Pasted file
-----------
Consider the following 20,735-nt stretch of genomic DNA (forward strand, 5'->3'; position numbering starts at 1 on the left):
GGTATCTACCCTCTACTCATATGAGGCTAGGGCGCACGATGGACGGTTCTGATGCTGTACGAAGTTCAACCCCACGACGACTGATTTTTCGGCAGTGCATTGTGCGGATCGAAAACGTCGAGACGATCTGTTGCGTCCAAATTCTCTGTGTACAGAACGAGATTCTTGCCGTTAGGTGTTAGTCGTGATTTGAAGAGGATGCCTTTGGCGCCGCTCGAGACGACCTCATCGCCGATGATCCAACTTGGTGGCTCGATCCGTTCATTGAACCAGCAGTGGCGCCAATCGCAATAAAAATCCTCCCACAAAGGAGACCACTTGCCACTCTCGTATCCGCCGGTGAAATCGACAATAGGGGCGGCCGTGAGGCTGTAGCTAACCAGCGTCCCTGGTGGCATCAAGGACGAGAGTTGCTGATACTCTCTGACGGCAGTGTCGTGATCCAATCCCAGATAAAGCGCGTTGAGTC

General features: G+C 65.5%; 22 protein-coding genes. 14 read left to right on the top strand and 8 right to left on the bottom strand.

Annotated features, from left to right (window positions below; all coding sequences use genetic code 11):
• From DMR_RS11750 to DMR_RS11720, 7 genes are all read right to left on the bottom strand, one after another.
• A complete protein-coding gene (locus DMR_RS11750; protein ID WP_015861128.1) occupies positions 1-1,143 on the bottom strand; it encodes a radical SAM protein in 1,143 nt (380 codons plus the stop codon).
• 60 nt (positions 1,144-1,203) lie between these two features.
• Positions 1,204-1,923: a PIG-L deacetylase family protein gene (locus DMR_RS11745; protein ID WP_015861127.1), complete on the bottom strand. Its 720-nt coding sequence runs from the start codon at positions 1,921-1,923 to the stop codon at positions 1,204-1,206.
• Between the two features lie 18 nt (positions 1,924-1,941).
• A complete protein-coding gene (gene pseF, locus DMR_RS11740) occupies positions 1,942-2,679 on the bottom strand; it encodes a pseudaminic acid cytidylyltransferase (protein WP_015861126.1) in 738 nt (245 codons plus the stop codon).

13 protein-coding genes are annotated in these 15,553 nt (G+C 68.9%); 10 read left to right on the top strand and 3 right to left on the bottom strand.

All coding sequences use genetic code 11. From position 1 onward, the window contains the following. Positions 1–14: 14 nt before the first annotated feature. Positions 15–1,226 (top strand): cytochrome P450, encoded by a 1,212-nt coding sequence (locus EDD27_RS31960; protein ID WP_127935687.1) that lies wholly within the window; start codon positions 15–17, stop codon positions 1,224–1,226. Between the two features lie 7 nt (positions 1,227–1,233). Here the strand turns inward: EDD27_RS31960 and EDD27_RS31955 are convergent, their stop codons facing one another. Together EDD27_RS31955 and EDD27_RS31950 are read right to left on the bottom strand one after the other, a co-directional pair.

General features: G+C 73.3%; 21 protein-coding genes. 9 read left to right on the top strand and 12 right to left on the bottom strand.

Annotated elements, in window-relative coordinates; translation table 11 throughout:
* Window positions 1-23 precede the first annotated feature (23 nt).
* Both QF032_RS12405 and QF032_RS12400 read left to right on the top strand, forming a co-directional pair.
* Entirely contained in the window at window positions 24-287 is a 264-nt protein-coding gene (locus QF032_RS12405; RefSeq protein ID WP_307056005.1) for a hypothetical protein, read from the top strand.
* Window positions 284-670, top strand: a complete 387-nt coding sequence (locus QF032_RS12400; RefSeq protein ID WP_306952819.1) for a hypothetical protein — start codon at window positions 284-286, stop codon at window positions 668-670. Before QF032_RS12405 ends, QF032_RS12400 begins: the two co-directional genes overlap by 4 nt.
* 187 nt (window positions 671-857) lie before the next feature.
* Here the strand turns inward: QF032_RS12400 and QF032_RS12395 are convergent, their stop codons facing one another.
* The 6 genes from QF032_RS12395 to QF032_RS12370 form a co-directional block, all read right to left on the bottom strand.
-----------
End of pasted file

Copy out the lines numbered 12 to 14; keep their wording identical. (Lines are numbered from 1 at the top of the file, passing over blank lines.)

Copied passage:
All coding sequences use genetic code 11. From position 1 onward, the window contains the following. Positions 1–14: 14 nt before the first annotated feature. Positions 15–1,226 (top strand): cytochrome P450, encoded by a 1,212-nt coding sequence (locus EDD27_RS31960; protein ID WP_127935687.1) that lies wholly within the window; start codon positions 15–17, stop codon positions 1,224–1,226. Between the two features lie 7 nt (positions 1,227–1,233). Here the strand turns inward: EDD27_RS31960 and EDD27_RS31955 are convergent, their stop codons facing one another. Together EDD27_RS31955 and EDD27_RS31950 are read right to left on the bottom strand one after the other, a co-directional pair.

General features: G+C 73.3%; 21 protein-coding genes. 9 read left to right on the top strand and 12 right to left on the bottom strand.

Annotated elements, in window-relative coordinates; translation table 11 throughout: